“APIs have the potential to remove many barriers to the sharing of health information between providers, patients, and others but they are fairly new to health care.” 

The ONC has recognized the transformative potential of APIs and views them as the means to overcome the interoperability challenge that has plagued the health sector. Certification criteria for electronic health record systems include reference to APIs. Since the majority of hospital information systems used in Canadian hospitals are from U.S. vendors, these hospitals can potentially leverage these same APIs. 

The Ontario Hospital Information System (HIS) Renewal Secretariat shares the ONC’s views on the transformative potential of APIs and has included API support as a core requirement that must be incorporated into Master Service Agreements and RFPs. Specifically, with respect to Data Access and Portability, the HIS Renewal Provincial Framework (draft) specifies that an HIS must “support access to the hospitals’ data by other health care solutions including through the use of published APIs.” 

The Harvard Business Review article that I referenced earlier describes the benefits of APIs for patients, healthcare providers, and researchers. With respect to optimizing use of hospital information systems (the topic I was asked to address in my interview), the article explains: 

For providers, who often report difficulty with using EHR technology, APIs represent an opportunity for internal innovation. Open APIs can allow provider systems to build their own custom user interfaces in-house or shop around for a better solution than the interface that comes standard with their EHR system. EHRs could eventually become a platform on top of which other companies could build more tailored applications and improve usability for clinicians. 

What are your thoughts on the strategic importance of APIs? Are they strategic a strategic imperative that healthcare leaders, including CEOs, should embrace? 




U.S. funds Health IT Comptency Exams

As the U.S  engages in major effort to drive adoption and meaningful use of electronic health records, a shortage of Health IT professionals threatens to impede progress.   Indeed, the U.S. Bureau of Labour Statistics predicts a possible shortage of approximately 50,000 qualified Health IT professionals.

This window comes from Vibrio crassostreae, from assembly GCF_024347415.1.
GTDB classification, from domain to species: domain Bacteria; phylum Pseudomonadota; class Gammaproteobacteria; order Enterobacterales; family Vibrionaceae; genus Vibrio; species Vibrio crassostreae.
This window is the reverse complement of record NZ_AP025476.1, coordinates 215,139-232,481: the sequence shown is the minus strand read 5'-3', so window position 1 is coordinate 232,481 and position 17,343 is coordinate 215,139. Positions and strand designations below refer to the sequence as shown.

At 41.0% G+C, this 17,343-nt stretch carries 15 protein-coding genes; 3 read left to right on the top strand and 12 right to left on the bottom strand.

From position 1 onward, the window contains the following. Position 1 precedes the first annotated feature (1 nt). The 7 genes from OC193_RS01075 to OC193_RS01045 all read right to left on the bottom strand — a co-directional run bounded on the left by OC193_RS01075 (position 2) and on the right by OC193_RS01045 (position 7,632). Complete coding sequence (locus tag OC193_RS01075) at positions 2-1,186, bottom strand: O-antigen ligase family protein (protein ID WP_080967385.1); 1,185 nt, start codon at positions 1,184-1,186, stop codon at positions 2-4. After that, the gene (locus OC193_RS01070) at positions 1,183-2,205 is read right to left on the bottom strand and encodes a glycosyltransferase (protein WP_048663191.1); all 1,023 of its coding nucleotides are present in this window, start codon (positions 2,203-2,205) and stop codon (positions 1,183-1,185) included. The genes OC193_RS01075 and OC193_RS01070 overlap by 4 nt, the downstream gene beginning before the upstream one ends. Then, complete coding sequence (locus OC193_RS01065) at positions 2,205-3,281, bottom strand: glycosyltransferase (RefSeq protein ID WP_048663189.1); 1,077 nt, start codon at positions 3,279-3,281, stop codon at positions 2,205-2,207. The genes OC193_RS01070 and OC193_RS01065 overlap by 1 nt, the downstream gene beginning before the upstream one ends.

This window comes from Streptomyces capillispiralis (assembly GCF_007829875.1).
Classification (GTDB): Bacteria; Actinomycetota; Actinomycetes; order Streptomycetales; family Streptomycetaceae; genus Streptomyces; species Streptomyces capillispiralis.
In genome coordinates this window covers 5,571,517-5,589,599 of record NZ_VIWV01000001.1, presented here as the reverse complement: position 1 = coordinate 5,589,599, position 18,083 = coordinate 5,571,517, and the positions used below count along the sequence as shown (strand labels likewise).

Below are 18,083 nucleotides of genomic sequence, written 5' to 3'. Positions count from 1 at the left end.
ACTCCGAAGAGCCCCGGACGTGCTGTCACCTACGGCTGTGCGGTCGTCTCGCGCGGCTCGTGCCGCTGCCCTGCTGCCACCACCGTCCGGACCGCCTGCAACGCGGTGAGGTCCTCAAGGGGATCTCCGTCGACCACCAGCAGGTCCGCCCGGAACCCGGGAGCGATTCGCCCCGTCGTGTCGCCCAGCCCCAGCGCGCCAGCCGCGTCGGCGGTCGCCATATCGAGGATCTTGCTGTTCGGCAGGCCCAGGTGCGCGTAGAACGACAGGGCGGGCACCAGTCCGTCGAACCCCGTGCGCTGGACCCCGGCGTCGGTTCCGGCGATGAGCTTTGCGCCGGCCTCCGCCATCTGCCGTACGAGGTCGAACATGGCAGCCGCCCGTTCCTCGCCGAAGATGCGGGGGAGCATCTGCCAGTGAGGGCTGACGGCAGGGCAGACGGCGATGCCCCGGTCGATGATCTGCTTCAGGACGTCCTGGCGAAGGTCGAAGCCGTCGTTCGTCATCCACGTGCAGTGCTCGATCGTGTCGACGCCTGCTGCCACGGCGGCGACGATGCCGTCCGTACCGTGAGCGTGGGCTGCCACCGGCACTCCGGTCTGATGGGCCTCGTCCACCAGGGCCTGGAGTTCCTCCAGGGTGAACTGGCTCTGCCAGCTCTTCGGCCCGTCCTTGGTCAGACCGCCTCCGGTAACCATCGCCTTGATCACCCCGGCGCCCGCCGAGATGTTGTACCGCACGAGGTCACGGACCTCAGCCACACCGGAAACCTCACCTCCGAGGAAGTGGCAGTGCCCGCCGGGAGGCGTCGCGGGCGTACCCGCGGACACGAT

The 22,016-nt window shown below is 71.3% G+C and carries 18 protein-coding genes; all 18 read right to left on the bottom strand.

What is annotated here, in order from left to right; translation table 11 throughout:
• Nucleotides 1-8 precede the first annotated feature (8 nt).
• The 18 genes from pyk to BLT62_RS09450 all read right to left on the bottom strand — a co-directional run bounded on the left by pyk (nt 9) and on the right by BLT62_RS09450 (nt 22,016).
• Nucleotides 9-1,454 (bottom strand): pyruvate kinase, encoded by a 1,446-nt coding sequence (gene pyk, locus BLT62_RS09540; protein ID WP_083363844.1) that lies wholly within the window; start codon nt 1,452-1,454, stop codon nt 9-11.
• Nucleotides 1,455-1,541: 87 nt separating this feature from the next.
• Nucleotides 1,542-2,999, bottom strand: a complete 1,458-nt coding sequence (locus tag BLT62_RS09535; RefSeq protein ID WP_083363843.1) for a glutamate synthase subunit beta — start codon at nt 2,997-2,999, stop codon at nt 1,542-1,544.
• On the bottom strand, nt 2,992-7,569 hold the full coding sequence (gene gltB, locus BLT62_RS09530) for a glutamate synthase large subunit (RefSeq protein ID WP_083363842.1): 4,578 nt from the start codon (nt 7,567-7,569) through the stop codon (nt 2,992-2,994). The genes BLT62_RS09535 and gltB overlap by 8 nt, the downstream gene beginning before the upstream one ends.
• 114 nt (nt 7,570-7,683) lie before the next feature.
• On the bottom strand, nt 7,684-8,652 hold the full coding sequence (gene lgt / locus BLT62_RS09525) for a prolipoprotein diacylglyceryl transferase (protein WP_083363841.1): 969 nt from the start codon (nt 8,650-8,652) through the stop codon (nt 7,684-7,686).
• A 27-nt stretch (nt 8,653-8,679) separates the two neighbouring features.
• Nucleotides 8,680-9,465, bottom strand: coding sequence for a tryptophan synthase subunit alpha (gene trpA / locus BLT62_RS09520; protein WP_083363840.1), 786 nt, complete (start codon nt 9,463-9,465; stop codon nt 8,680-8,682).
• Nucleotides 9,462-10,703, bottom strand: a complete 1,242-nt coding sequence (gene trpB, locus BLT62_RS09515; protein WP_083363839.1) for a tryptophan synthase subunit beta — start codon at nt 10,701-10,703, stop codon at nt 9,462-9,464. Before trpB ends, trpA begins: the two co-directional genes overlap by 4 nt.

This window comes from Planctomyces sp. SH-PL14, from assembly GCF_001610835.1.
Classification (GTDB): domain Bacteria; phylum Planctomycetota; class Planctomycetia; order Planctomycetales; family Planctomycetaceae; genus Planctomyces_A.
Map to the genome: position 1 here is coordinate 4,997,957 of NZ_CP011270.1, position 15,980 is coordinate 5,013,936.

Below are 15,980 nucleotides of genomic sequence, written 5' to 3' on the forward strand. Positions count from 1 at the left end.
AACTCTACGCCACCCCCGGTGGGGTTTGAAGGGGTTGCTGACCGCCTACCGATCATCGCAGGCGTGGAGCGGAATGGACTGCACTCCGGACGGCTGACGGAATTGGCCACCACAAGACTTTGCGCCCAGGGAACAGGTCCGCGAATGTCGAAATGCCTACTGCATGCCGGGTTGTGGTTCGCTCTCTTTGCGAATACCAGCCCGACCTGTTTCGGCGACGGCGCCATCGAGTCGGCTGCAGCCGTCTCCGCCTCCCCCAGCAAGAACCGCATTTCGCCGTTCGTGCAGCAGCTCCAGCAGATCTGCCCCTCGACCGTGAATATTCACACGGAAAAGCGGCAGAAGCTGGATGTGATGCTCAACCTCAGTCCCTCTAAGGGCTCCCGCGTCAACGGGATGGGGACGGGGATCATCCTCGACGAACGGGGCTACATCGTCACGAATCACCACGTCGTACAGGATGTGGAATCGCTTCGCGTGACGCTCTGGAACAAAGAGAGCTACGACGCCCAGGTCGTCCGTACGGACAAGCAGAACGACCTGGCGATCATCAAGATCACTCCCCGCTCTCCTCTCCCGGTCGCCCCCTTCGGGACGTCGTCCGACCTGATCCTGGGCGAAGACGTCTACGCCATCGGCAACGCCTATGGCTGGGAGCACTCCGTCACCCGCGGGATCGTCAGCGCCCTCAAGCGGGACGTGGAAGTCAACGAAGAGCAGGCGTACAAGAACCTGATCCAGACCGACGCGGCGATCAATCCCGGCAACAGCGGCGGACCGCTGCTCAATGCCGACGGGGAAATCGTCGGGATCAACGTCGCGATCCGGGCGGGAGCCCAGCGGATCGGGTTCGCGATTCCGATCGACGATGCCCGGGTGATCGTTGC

To combat this problem, the American Health Information Management Association (AHIMA) has launched the HIT Pro™ exams which, according to AHIMA, are designed to “assess basic competency of individuals who are seeking to demonstrate proficiency in certain health IT workforce roles integral to the implementation and management of electronic health information.”   These exams consist of 125 multiple choice questions and are expected to take three hours to complete.

The HIT Pro™ exams offer individuals who have taken a short-duration, non-degree health IT workforce development program or who have acquired relevant, on-the-job experience the means to demonstrate their health IT competency.   At this time, exams have been developed for six distinct competency profiles:

  • Clinician/Practitioner Consultant
  • Implementation Manager
  • Implementation Support Specialist
  • Practice Workflow & Information Management Redesign Specialist
  • Technical/Software Support Staff
  • Trainer

For a limited time, there is no cost to U.S. citizens to write one of the HIT Pro™ exams.   The cost is covered through funding from the U.S. Department of Health and Human Services (HHS). This program illustrates yet another way that the U.S. government is moving forward aggressively to deploy electronic health records across the continuum of care.  When potential roadblocks such as a potential shortage of qualified Health IT professionals is identified, it seems that program is quickly developed to address the problem in the most practical way possible.